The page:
H-3 Visas- Trainees

Eligibility:   The following individuals or entities will be eligible for an H-3 visa.

  • Foreign nationals who will receive training, not available in their own country.
  • Foreign nationals as special exchange visitors to receive training in educating children with mental or emotional disabilities.
  • Multinational companies sending foreign employees to the U.S. for job training.
  • Training in the U.S. will benefit the beneficiary in his path in a foreign career.
  • The alien must not be in a position that citizen and resident workers are employed.

The Program Will Be Unacceptable If:

  • It deals in generalities and does not provide a fixed schedule, objectives, or means of evaluation.
  • It is on the behalf of a beneficiary who has previous substantial training and expert knowledge in the area.
  • The program is in a field of knowledge that is unlikely to be used outside of the U.S.
  • The program is likely to result in productive employment that is beyond what is incidental and necessary to the actual training.
  • If it is created to recruit and train foreign nationals to ultimately be staffed in the U.S.
  • If it has not been established that the petitioner possesses the physical plan and adequately trained personnel to provide training of the specified nature.
  • Designed to further the total permitted period of practical training of a previously authorized nonimmigrant student.

The training program by regulation 8 C.F.R. §214.2(h)(7)(ii)(B) must include:

  • Type of training and supervision, which will be given.
  • The amount of time that will be dedicated to productive employment.
  • The amount of classroom instruction hours.
  • Hours of on-the-job training, supervised and unsupervised. Supervised work should be focused on training and the amount of unsupervised work should be minimal.
  • The ultimate position for which the training will prepare the applicant.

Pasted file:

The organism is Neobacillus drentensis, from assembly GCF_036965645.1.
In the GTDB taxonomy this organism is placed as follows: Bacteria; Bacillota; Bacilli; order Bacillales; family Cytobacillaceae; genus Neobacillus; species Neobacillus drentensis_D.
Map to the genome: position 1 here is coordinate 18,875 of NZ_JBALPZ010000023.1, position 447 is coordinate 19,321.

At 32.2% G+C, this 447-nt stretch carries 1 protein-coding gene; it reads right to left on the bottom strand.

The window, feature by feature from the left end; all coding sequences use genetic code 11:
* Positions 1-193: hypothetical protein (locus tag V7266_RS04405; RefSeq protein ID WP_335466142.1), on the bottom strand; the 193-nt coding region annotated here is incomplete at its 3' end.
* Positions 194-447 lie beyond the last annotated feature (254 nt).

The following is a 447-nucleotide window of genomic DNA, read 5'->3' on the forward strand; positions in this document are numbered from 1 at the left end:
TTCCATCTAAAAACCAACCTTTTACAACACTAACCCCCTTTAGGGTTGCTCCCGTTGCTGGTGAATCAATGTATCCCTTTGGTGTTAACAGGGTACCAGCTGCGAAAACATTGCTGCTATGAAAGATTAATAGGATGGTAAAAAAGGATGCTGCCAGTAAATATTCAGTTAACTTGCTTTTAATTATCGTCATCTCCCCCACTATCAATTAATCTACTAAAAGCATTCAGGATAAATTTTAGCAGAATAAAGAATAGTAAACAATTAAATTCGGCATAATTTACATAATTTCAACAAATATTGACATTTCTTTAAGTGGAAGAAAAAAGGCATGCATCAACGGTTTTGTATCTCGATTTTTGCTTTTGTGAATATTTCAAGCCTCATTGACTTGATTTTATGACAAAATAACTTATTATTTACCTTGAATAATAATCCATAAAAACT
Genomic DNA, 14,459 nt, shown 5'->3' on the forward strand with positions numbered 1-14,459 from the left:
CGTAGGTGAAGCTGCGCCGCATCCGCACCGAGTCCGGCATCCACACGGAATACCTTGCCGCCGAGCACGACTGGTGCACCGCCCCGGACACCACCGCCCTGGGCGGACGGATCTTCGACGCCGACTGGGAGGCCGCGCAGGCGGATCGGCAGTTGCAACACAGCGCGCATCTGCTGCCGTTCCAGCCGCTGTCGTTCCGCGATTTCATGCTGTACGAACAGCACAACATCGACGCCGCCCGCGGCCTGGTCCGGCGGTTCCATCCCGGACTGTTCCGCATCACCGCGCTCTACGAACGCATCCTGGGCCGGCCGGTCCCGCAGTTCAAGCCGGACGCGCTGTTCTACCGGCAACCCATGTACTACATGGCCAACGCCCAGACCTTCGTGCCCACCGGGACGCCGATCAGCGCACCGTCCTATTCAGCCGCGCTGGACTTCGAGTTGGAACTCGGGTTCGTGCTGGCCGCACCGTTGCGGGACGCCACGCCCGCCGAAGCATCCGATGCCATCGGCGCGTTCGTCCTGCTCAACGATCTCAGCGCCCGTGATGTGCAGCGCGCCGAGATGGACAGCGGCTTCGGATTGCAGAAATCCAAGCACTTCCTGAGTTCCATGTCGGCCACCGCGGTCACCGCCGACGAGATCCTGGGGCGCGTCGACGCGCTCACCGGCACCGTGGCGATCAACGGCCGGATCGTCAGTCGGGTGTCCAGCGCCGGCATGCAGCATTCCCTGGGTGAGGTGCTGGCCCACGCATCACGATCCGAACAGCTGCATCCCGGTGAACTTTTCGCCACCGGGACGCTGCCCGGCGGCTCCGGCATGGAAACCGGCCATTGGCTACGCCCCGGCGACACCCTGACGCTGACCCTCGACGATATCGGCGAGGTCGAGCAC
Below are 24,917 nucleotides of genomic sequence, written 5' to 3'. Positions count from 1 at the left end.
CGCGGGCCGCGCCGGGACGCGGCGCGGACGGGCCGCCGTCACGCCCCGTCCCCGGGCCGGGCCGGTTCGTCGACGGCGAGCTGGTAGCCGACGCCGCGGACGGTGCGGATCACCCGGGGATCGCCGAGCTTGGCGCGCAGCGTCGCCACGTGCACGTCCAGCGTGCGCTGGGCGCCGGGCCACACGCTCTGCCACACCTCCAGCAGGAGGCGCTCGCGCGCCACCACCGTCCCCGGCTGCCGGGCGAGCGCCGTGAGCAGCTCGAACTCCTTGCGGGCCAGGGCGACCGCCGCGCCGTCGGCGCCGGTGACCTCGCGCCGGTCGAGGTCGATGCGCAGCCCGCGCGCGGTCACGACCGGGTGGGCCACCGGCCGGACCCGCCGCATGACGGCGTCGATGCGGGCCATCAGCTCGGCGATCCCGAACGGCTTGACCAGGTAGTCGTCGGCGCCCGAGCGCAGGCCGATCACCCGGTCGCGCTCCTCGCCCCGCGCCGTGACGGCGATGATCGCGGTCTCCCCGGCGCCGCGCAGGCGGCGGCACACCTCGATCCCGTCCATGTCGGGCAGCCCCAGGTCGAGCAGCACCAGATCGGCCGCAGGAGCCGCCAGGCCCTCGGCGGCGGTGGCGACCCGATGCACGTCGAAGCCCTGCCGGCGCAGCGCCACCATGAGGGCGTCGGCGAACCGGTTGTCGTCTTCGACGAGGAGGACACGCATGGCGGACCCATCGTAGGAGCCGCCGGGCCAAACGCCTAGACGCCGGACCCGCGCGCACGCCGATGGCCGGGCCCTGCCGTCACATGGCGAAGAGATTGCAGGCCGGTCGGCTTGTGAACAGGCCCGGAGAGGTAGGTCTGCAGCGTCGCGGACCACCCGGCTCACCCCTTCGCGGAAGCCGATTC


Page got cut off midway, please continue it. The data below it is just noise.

• The reason(s) why the applicant cannot be trained in his/her own country.
  • The reason why the training program would benefit the petitioning company.
  • The source of compensation to be given to the trainee.

Externs And Nurses:

  • An extern might be eligible for an H-3 visa if he is involved in a residency or internship at an AMA or AOA hospital and will participate in an externship during his school vacation.
  • Nurses might be eligible for an H-3 visa if they have an unrestricted license from the country where they obtained their medical education or if their education was in Canada/U.S., and their petition provides a statement that the nurse is eligible under state law to partake in the training.

To Compare: B-1 and J-1 from H-3:

A person who would be eligible for an H-3 visa can acquire a B-1 if he/she receives a salary abroad or a J-1 if involved in a J program.

Admission And Extension:

  • Admission is for the length of the training program and not to exceed 2 years.
  • Extension, C/S or readmission will not be granted to H or L status after the 2-year period unless the alien resided and is physically present out of the U.S. for 6 months.
  • Approval of a permanent labor certification or the filing of a preference petition by the same employer for the same or a different job might result in denial of the extension.
  • An application must be filed by the employer on an I-129 form.


Special Education Exchange Program:

  • Exchange status is granted to individuals participating in a special education program.
  • This is limited to a period of 18-months and 50 visas per year.
  • Procedure: This will be processed as an H-3 visa. It must be filed by a facility that has professional, trained personnel and a structured program for children, which will give training and hands-on experience. There must be evidence that the applicant is almost finished with a BA or a higher degree or has substantial previous training or experience.

When in the U.S. for 18 months under the H/L status the individual may not apply for a C/S or E/S or readmission under the H/L categories except when he/she has lived and been physically present outside the U.S. for the past 6 months.